It says the incident is over, without elaborating further.
Earlier, the IDF says it struck an anti-tank missile launch position in southern Lebanon.
The IDF says that it is now striking further Hezbollah sites in southern Lebanon.
The incidents come amid repeated attacks from southern Lebanon by Hezbollah and allied Palestinian factions on northern Israel.
בהמשך להתרעה על חדירה של כלי טיס עוינים בצפון הארץ לפני זמן קצר, שוגרו מיירטים לעבר מספר מטרות אוויריות חשודות שחצו משטח לבנון לעבר שטח הגליל המערבי, האירוע הסתיים.
כוחות צה"ל תקפו מוקדם יותר היום משגר נ"ט במרחב גבול לבנון.
כמו כן, צה"ל תוקף כעת מטרות של ארגון הטרור חיזבאללה. pic.twitter.com/BItErmrGeJ
— דובר צה״ל דניאל הגרי – Daniel Hagari (@IDFSpokesperson) November 21, 2023
BAGHDAD — A strike hit a base housing US troops in Iraq early Tuesday, causing “minor injuries to US personnel and damage to infrastructure,” a US military official in the country says.
The official said US forces “responded in self-defense against those who carried out the strike” on al-Asad military base in western Iraq. A second defense official confirmed that a US gunship was used in a retaliatory strike Tuesday after militants hit the base.
Both officials spoke on condition of anonymity because they were not authorized to speak publicly on the matter.
Also early Tuesday, a drone strike on a highway west of Baghdad targeted two pickup trucks linked to the Kataeb Hezbollah militia, killing one militia member and injuring at least three others, two militia officials said.
The militia officials, who also spoke on condition of anonymity because they were not authorized to speak to the media, said the strike hit a convoy traveling from Anbar to Baghdad. Later on Tuesday, the Islamic Resistance in Iraq, a coalition of Iran-backed militias, issued a statement announcing the death of one of its members in Iraq in what it said was a US airstrike.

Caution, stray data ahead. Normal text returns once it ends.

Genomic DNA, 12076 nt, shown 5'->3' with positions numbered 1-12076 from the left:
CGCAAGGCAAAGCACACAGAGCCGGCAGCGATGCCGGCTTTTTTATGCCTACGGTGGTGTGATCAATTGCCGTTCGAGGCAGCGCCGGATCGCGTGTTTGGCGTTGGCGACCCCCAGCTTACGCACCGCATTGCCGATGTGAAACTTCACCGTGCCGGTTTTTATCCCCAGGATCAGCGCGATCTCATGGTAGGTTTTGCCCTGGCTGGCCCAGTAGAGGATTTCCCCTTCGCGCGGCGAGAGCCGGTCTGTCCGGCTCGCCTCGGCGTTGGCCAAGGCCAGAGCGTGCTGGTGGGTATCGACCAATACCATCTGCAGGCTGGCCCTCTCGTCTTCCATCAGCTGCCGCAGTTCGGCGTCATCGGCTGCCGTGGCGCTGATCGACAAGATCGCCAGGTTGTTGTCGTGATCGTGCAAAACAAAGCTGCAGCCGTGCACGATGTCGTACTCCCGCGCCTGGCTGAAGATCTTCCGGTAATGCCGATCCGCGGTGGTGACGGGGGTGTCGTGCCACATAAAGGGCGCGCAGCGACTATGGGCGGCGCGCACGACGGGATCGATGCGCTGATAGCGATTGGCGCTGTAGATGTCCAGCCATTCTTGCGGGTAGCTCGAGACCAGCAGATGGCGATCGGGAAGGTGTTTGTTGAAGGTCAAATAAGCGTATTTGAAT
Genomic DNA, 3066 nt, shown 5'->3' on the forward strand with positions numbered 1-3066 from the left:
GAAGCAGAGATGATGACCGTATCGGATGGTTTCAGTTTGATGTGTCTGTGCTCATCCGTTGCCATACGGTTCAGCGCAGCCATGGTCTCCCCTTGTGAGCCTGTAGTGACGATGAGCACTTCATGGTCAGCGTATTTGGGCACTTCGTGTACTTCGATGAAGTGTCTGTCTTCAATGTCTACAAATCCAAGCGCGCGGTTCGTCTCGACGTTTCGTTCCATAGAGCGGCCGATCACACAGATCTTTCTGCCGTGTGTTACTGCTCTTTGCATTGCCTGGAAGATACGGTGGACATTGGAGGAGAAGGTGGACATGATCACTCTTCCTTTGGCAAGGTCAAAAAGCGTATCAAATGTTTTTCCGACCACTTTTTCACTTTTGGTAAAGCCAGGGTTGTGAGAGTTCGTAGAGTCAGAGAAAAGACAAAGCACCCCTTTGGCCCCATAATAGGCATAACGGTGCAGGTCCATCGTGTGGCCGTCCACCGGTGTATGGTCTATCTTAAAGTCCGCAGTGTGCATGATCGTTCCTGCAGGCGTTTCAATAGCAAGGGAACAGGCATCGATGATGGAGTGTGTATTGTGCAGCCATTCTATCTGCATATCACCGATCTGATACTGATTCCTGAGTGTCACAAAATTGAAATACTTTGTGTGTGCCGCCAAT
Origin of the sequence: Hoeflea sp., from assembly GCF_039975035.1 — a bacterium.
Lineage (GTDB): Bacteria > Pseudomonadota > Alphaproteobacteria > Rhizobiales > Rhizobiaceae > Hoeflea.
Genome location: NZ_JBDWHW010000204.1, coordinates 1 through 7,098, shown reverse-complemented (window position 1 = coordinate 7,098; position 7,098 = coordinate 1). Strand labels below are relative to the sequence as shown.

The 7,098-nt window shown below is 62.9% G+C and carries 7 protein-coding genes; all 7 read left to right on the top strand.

It was not immediately clear if the strike that killed the Kataeb Hezbollah member was the same one launched in retaliation to the attack on the al-Assad base.
The two incidents come as Iranian-backed militants have launched dozens of attacks on bases and facilities housing US personnel in Iraq and Syria since October 17.
While most of the more than five dozen attacks have been ineffective, at least 60 US personnel have reported minor injuries. The militant groups have said that the strikes are in retaliation for US support of Israel in the ongoing Israel-Hamas war following Hamas’s October 7 atrocities.
Times of Israel staff contributed to this report.
The Religious Zionism party headed by Finance Minister Bezalel Smotrich says it cannot agree to the deal for the return of 50 hostages being held by Hamas in Gaza which will be proposed to the cabinet this evening.
In a statement to the press, the party, a member of the governing coalition, describes the deal as “bad for Israel’s security, bad for the hostages, and bad for the soldiers of the IDF.”
The party says it wants to see all the hostages brought home, but that the hostage deal will “abandon” some of the captives for an unknown period of time, raise the price for their future release, and give Hamas the opportunity to reorganize and withstand the IDF’s campaign for longer.
It also argues that IDF forces would be exposed to Hamas attacks during the proposed pauses in combat during which the hostages would be released, without the ability to fully respond.
“The only way to return all the hostages is by continuing the unceasing military pressure on Hamas until total victory,” says Religious Zionism in its statement.
“Religious Zionism will stand strong for the continuing of the war until the total destruction of Hamas, the return of all the hostages, and the elimination of the threat posed by Gaza to Israeli citizens,” it concludes.